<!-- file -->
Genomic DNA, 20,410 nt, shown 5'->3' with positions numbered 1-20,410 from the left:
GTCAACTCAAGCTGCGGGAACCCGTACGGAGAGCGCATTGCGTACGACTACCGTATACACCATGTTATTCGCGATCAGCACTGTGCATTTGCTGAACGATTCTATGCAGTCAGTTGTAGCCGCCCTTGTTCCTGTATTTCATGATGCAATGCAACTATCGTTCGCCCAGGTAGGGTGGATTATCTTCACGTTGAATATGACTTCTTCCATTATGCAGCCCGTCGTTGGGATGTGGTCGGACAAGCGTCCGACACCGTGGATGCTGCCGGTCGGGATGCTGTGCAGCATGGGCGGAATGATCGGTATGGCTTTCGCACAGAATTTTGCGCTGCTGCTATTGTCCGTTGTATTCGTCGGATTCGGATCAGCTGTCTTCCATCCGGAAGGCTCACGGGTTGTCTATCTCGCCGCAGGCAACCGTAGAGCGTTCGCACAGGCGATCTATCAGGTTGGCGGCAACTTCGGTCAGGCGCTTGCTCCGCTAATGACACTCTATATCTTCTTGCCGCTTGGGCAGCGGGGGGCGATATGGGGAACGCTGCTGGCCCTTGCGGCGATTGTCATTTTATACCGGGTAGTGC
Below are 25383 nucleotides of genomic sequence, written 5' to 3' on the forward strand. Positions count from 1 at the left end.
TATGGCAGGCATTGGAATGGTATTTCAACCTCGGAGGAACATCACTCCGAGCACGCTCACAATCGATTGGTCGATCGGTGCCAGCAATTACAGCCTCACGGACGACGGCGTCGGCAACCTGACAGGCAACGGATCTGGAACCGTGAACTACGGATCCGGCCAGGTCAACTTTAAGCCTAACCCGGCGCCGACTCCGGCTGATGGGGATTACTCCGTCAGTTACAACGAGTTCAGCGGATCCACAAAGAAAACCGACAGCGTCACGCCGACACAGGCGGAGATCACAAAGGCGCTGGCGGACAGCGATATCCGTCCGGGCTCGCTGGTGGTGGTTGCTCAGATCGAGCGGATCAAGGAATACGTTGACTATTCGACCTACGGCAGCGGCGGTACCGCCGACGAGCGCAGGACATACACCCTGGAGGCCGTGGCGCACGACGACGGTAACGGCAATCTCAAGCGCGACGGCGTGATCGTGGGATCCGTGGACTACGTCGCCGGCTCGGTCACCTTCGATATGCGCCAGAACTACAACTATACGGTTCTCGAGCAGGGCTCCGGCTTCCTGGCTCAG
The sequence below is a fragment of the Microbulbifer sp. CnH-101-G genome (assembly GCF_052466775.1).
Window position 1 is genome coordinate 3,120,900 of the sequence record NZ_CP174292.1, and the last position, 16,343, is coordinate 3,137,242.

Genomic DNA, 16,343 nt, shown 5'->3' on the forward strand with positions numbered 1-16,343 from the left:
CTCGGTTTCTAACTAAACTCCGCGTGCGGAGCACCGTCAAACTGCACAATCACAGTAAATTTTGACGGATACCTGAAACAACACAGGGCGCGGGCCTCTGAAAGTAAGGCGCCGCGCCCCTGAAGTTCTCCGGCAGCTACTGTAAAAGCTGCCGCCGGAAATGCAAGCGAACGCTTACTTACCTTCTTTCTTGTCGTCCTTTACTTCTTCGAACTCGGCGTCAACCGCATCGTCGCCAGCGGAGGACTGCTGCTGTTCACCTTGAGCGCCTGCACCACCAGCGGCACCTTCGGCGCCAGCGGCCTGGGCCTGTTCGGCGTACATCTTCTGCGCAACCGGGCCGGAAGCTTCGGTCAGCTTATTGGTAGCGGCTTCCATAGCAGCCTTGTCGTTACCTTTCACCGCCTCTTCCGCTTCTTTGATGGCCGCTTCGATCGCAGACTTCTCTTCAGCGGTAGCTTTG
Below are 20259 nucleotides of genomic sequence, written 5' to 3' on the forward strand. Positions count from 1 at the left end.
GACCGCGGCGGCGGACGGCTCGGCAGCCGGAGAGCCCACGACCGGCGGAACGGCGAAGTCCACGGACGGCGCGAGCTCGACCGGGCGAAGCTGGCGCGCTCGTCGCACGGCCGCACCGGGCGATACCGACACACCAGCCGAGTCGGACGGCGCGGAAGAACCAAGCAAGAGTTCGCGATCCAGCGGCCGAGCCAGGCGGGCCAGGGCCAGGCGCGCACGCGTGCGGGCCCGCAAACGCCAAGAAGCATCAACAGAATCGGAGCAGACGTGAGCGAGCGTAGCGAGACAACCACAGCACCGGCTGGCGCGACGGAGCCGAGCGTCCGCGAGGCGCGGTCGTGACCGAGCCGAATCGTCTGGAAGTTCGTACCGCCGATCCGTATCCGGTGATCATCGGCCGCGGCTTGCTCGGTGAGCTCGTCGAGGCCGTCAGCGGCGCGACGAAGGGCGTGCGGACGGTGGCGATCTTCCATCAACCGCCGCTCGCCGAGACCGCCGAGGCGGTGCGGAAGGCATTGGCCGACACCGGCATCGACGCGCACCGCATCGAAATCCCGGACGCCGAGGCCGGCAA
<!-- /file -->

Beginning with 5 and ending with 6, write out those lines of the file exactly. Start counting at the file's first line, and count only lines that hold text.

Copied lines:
The sequence below is a fragment of the Microbulbifer sp. CnH-101-G genome (assembly GCF_052466775.1).
Window position 1 is genome coordinate 3,120,900 of the sequence record NZ_CP174292.1, and the last position, 16,343, is coordinate 3,137,242.